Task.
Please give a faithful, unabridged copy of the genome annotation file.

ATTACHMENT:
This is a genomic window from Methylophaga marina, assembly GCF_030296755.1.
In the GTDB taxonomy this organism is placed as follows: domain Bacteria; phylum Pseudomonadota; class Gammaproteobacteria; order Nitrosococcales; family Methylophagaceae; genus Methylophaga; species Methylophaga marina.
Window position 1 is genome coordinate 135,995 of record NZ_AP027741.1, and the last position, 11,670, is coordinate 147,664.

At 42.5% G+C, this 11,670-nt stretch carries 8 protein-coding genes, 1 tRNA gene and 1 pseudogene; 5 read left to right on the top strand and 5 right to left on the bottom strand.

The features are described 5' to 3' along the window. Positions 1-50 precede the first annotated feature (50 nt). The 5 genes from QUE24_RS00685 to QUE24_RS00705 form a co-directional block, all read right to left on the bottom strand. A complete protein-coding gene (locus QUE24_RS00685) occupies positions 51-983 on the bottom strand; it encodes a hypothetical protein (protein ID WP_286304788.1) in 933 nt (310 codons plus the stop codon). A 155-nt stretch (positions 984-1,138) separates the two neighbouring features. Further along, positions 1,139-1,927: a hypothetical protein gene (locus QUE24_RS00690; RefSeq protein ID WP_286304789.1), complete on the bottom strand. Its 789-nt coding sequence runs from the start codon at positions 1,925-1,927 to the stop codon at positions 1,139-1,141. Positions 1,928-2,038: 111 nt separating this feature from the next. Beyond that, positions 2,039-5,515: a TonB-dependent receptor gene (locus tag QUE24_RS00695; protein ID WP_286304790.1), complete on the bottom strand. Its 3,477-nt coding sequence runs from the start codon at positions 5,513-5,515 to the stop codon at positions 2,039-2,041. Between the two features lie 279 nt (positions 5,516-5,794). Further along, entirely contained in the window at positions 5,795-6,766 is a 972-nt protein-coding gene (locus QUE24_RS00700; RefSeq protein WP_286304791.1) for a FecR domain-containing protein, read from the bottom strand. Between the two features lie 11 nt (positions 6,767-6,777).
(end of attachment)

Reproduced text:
This is a genomic window from Methylophaga marina, assembly GCF_030296755.1.
In the GTDB taxonomy this organism is placed as follows: domain Bacteria; phylum Pseudomonadota; class Gammaproteobacteria; order Nitrosococcales; family Methylophagaceae; genus Methylophaga; species Methylophaga marina.
Window position 1 is genome coordinate 135,995 of record NZ_AP027741.1, and the last position, 11,670, is coordinate 147,664.

At 42.5% G+C, this 11,670-nt stretch carries 8 protein-coding genes, 1 tRNA gene and 1 pseudogene; 5 read left to right on the top strand and 5 right to left on the bottom strand.

The features are described 5' to 3' along the window. Positions 1-50 precede the first annotated feature (50 nt). The 5 genes from QUE24_RS00685 to QUE24_RS00705 form a co-directional block, all read right to left on the bottom strand. A complete protein-coding gene (locus QUE24_RS00685) occupies positions 51-983 on the bottom strand; it encodes a hypothetical protein (protein ID WP_286304788.1) in 933 nt (310 codons plus the stop codon). A 155-nt stretch (positions 984-1,138) separates the two neighbouring features. Further along, positions 1,139-1,927: a hypothetical protein gene (locus QUE24_RS00690; RefSeq protein ID WP_286304789.1), complete on the bottom strand. Its 789-nt coding sequence runs from the start codon at positions 1,925-1,927 to the stop codon at positions 1,139-1,141. Positions 1,928-2,038: 111 nt separating this feature from the next. Beyond that, positions 2,039-5,515: a TonB-dependent receptor gene (locus tag QUE24_RS00695; protein ID WP_286304790.1), complete on the bottom strand. Its 3,477-nt coding sequence runs from the start codon at positions 5,513-5,515 to the stop codon at positions 2,039-2,041. Between the two features lie 279 nt (positions 5,516-5,794). Further along, entirely contained in the window at positions 5,795-6,766 is a 972-nt protein-coding gene (locus QUE24_RS00700; RefSeq protein WP_286304791.1) for a FecR domain-containing protein, read from the bottom strand. Between the two features lie 11 nt (positions 6,767-6,777).